fix a leak

Water Wednesday – Fix a Leak

By Jeffery Robichaud

watersense

Drip, drip, drip…hear that? It’s the sound of your money escaping through a leaky faucet. This week is Fix a Leak Week. (It’s also National Salt Awareness Week in the UK so be sure to watch your salt intake, too.) I thought I would put together a quick blog entry to cover relevant information about Fix a Leak Week here in Region 7, but our Headquarters office had already turned the tap:

Household leaks can waste more than 1 trillion gallons of water annually nationwide, so each year we hunt down the drips during Fix a Leak Week. However, remember that you can race over to your plumbing fixtures and irrigation systems, fix the leaks, and save valuable water and money all year long. From family fun runs to leak detection contests to WaterSense demonstrations, Fix a Leak Week events are happening from coast to coast and are all geared to teach you how to find and fix household leaks. For more information, visit EPA’s Fix a Leak website and EPA’s WaterSense website. If you have any questions, contact the WaterSense Helpline at (866) WTR-SENS (987-7367) or send an email to watersense@epa.gov.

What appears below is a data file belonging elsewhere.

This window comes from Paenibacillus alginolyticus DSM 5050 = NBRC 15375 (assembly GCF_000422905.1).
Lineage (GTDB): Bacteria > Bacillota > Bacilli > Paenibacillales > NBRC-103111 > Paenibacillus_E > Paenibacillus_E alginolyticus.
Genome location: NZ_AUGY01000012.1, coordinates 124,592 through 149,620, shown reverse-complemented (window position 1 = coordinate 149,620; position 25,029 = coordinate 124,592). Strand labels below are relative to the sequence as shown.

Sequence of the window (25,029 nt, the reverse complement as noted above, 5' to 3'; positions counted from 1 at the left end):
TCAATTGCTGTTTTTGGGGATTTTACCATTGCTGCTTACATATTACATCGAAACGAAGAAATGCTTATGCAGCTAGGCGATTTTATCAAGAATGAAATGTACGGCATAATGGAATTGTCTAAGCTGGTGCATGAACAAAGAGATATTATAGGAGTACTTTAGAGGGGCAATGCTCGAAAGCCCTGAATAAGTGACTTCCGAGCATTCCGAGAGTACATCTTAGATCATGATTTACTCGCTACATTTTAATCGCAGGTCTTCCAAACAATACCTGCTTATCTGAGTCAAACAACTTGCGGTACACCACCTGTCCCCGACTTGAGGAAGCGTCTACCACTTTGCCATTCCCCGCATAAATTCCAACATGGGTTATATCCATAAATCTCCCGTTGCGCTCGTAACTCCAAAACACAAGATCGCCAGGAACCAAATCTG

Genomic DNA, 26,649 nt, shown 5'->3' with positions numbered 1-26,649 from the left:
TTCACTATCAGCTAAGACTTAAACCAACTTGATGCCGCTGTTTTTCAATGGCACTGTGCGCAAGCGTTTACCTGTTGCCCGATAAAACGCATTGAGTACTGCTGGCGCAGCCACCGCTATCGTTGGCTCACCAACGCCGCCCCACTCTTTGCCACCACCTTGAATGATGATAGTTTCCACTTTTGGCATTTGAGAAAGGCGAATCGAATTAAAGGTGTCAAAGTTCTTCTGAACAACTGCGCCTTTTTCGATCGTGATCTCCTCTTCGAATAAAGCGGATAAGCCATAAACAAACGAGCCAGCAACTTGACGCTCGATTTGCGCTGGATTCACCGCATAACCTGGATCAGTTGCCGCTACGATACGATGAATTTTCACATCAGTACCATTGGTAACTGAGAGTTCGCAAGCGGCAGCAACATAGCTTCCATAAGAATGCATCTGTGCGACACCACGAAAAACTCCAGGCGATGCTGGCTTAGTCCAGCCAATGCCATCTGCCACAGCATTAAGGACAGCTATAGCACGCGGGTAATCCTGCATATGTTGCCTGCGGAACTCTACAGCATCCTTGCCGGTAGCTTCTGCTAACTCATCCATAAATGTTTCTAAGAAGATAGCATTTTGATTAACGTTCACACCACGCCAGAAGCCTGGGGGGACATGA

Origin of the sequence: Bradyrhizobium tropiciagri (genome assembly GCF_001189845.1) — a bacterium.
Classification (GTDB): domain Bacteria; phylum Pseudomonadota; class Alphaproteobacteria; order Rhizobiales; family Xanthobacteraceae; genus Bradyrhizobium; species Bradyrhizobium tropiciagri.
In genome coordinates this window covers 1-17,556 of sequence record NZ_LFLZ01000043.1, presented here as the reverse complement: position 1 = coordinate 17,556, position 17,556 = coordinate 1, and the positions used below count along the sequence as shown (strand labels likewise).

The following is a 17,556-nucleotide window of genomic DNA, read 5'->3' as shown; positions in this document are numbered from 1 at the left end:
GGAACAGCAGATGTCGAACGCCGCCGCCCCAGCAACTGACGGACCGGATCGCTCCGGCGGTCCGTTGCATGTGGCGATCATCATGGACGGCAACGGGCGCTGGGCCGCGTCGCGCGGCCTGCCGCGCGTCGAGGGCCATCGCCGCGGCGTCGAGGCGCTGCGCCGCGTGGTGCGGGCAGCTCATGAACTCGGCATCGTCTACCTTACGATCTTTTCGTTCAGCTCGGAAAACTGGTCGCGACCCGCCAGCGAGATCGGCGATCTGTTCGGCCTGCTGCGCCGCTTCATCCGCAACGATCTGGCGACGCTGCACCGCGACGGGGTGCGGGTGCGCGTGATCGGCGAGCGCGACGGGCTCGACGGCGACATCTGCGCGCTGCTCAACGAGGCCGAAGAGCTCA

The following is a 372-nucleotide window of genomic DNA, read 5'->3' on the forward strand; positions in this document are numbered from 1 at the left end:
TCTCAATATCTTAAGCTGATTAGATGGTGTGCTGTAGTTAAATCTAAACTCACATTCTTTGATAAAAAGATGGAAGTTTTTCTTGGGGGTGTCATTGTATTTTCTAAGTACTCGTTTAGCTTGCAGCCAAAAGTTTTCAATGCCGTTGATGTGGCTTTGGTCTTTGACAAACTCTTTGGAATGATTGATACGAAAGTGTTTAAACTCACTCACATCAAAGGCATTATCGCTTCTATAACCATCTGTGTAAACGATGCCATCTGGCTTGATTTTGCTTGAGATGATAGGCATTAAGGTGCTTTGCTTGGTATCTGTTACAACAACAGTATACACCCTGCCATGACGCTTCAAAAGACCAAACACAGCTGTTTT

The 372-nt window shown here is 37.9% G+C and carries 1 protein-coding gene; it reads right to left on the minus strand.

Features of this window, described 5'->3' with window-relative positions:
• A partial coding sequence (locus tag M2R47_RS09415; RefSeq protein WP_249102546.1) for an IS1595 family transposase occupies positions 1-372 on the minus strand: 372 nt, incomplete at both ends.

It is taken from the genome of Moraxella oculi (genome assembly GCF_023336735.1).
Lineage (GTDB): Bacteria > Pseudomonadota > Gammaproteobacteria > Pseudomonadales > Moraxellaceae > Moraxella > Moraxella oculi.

Last year, I finally got off the dime and took care of some things around my house. I fixed one of our toilets that would occasionally run because of a loose seal between the stopper and the opening, expending what little handyman skills I possess. I also put several aerators (small replacement pieces for faucets that minimize water flow) on sinks that my boys tend to let run longer than they should. Finally, I called my sprinkler company to have them look at what I thought might be a leak. Sure enough, they were able to make a quick fix to one of the pipes. These quick fixes saved me significant money, as I noticed about an 8-10% reduction in my water use from the previous year.

This year, we sprung for a new dishwasher, since our old builder’s model was on its last legs. Besides being an Energy Star product, it uses considerably less water than our 10-year-old model. In April, I’ll be able to compare our bill to last year’s and see how much we saved. Next up is the washer and dryer (although I’m sure my wife and I will want to finish off the rest of the kitchen appliances first). Maybe I’ll save that for next year and can knock some more off my water usage.